In September of 2017, my girlfriend Amanda and I, along with our dog Scout, moved out of our apartment and into a house in Houston’s Sunset Heights. One of the selling points of this house was that it had a small backyard the three of us could enjoy together. It was a simple space comprised of zoysia grass, Japanese yew, and bamboo.

In June of 2018, Scout was sniffing around our backyard and decided to eat a couple of Japanese yew berries that had fallen on the ground. This led to her getting sick and spending the next two nights recovering at a veterinary clinic. This is the event that made me start to question everything growing in our backyard. Why did we have grass, shrubs, and bamboo from Asia? Why had we never seen a butterfly in our yard?

We decided we needed to make some changes. To begin my research, I read The Houston Atlas of Biodiversity by Houston Wilderness, Bringing Nature Home by Douglas W. Tallamy, and Native Texas Plants by Sally Wasowski and Andy Wasowski. After rea…

Critical habitat is closer than you think - Rice University students create a Habitat Conservation Plan to support wildlife in our city

Across the world, species are rapidly disappearing before our eyes. This is a biodiversity crisis. Urbanization has caused habitat degradation, loss, and fragmentation, which contribute to the decrease in global biodiversity. At Rice University, fifteen students signed up for Dr. Cassidy Johnson’s Conservation Biology Lab in hopes of making changes on their campus and in their city to protect and enhance the local biodiversity. These students are creating and communicating their desires to implement a Habitat Conservation Plan at Rice University in order to contribute to urban conservation efforts right here in Houston. Their project tackles specific biodiversity concerns including critical habitat, bird conservation, pollinator gardens, medicinal gardens, carbon sequestration, and wetland restoration.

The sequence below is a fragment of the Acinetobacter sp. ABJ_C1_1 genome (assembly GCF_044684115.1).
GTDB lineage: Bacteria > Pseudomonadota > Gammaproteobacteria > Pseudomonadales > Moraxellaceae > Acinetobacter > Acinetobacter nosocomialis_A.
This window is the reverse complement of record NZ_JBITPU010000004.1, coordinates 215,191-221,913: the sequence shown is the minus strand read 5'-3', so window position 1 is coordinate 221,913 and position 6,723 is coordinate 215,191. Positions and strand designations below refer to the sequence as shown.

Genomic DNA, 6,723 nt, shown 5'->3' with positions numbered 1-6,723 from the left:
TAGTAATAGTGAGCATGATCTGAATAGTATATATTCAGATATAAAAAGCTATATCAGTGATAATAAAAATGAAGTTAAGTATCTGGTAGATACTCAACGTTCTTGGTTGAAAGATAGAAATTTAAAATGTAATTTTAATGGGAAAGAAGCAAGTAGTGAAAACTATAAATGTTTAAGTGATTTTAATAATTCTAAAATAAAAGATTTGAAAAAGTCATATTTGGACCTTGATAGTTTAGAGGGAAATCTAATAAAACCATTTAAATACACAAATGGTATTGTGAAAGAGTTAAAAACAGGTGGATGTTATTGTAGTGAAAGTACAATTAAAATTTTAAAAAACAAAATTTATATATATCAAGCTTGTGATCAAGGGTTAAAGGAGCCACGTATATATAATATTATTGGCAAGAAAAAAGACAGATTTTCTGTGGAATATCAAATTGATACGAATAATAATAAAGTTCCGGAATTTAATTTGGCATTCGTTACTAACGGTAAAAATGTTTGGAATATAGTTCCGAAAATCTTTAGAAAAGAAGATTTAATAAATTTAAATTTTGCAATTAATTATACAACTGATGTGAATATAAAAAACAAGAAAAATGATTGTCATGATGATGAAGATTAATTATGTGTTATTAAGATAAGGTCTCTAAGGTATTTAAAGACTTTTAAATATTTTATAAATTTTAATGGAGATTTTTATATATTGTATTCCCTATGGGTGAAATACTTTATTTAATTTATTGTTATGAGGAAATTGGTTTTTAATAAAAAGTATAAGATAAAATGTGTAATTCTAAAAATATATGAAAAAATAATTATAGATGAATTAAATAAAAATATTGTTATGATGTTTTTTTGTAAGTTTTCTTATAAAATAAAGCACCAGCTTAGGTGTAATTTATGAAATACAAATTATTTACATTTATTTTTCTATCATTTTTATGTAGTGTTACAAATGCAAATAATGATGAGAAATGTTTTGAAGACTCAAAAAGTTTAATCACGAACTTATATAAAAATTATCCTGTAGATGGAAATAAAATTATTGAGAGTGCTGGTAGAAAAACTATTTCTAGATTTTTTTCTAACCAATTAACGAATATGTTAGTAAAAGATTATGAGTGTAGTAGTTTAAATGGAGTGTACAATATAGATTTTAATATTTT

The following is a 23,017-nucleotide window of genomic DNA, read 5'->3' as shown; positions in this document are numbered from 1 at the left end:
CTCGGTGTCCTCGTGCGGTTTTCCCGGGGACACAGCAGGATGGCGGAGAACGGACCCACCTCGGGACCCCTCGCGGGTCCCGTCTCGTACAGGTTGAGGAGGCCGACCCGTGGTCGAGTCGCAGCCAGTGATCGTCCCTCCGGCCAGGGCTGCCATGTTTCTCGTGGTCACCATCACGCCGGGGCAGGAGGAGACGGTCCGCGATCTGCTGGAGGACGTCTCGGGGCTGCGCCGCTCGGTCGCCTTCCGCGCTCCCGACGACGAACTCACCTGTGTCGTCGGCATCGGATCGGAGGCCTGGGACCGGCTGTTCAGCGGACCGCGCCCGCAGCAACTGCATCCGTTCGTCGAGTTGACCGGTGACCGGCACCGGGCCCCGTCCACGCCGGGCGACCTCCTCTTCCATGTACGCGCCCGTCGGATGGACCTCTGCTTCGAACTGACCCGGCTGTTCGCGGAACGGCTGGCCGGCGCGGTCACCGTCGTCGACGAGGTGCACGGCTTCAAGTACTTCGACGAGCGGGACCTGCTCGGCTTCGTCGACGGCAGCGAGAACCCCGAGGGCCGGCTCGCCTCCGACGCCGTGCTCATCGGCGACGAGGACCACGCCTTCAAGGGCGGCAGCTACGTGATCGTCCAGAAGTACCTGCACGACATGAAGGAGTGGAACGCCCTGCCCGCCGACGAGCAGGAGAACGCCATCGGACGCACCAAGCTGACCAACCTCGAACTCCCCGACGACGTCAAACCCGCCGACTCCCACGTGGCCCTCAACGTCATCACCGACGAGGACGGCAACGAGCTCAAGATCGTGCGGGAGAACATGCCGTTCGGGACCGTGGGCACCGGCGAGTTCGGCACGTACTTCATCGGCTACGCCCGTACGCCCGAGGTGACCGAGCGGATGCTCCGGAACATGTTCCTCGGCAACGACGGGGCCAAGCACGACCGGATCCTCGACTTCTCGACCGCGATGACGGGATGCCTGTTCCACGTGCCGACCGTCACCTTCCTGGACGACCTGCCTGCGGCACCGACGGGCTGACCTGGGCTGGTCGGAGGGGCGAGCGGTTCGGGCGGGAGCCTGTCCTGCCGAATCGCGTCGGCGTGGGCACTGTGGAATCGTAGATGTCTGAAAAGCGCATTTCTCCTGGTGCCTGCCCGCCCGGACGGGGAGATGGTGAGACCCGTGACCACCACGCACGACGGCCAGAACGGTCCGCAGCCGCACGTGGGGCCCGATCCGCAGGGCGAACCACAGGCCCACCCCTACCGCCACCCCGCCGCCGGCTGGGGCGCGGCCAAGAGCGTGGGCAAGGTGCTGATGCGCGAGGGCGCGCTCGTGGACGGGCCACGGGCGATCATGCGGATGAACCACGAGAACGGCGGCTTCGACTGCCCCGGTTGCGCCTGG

The following piece is written by students in the Conservation Biology Lab who are taking part in developing that plan. This is the first post in a series.
----- When people walk through…

Houston, we have an announcement. We’re now a Bird City!

We know that Houston is a vital city for birds, but now it’s official. Houston Audubon’s Conservation Team worked tirelessly in partnership with Houston Parks and Recreation Department (HPARD) Natural Resources Program to submit the application, and it paid off. Houston was honored as one of the first four cities to receive the Bird City Texas certification – an inaugural program by Audubon Texas and Texas Parks and Wildlife Department (TPWD).
So, what exactly does being a Bird City mean? The big picture is that we have demonstrated that our community cares about birds, habitat, and conservation. The growing popularity of planting native plants, restoring prairies, bird-friendly education programs, and the Houston Lights Out for Birds program to reduce collisions for migrating birds were among the many efforts and programs that got us this designation. (Go Houstonians!)
I personally witnessed the large amount of work that went into this application and was curious about what it entail…